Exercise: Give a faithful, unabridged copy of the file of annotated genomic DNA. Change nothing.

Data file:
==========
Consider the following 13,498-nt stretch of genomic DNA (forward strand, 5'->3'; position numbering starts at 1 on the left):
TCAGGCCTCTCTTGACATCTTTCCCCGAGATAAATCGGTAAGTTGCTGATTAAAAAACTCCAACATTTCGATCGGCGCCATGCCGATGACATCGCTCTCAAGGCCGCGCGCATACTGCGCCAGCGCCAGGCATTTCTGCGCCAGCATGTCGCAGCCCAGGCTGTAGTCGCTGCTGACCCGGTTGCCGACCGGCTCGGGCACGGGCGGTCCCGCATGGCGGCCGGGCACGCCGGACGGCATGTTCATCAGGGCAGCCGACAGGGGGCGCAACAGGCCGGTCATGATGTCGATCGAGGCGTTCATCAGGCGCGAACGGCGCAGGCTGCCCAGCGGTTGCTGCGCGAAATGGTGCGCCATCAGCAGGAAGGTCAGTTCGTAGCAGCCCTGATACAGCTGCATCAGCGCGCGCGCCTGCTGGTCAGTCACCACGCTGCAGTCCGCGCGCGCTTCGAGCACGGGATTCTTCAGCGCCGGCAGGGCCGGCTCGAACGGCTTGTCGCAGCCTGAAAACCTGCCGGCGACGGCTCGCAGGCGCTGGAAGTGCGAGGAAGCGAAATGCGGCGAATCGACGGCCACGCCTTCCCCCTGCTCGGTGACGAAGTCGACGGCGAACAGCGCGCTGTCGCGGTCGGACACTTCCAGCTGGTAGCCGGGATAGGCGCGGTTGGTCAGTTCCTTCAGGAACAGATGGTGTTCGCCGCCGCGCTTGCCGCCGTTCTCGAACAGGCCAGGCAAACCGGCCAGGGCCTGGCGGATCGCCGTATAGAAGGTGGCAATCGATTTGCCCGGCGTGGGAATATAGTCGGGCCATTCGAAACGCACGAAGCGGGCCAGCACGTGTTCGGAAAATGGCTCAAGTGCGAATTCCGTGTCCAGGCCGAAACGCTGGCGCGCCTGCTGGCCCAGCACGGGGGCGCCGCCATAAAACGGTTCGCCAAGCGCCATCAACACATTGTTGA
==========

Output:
Consider the following 13,498-nt stretch of genomic DNA (forward strand, 5'->3'; position numbering starts at 1 on the left):
TCAGGCCTCTCTTGACATCTTTCCCCGAGATAAATCGGTAAGTTGCTGATTAAAAAACTCCAACATTTCGATCGGCGCCATGCCGATGACATCGCTCTCAAGGCCGCGCGCATACTGCGCCAGCGCCAGGCATTTCTGCGCCAGCATGTCGCAGCCCAGGCTGTAGTCGCTGCTGACCCGGTTGCCGACCGGCTCGGGCACGGGCGGTCCCGCATGGCGGCCGGGCACGCCGGACGGCATGTTCATCAGGGCAGCCGACAGGGGGCGCAACAGGCCGGTCATGATGTCGATCGAGGCGTTCATCAGGCGCGAACGGCGCAGGCTGCCCAGCGGTTGCTGCGCGAAATGGTGCGCCATCAGCAGGAAGGTCAGTTCGTAGCAGCCCTGATACAGCTGCATCAGCGCGCGCGCCTGCTGGTCAGTCACCACGCTGCAGTCCGCGCGCGCTTCGAGCACGGGATTCTTCAGCGCCGGCAGGGCCGGCTCGAACGGCTTGTCGCAGCCTGAAAACCTGCCGGCGACGGCTCGCAGGCGCTGGAAGTGCGAGGAAGCGAAATGCGGCGAATCGACGGCCACGCCTTCCCCCTGCTCGGTGACGAAGTCGACGGCGAACAGCGCGCTGTCGCGGTCGGACACTTCCAGCTGGTAGCCGGGATAGGCGCGGTTGGTCAGTTCCTTCAGGAACAGATGGTGTTCGCCGCCGCGCTTGCCGCCGTTCTCGAACAGGCCAGGCAAACCGGCCAGGGCCTGGCGGATCGCCGTATAGAAGGTGGCAATCGATTTGCCCGGCGTGGGAATATAGTCGGGCCATTCGAAACGCACGAAGCGGGCCAGCACGTGTTCGGAAAATGGCTCAAGTGCGAATTCCGTGTCCAGGCCGAAACGCTGGCGCGCCTGCTGGCCCAGCACGGGGGCGCCGCCATAAAACGGTTCGCCAAGCGCCATCAACACATTGTTGA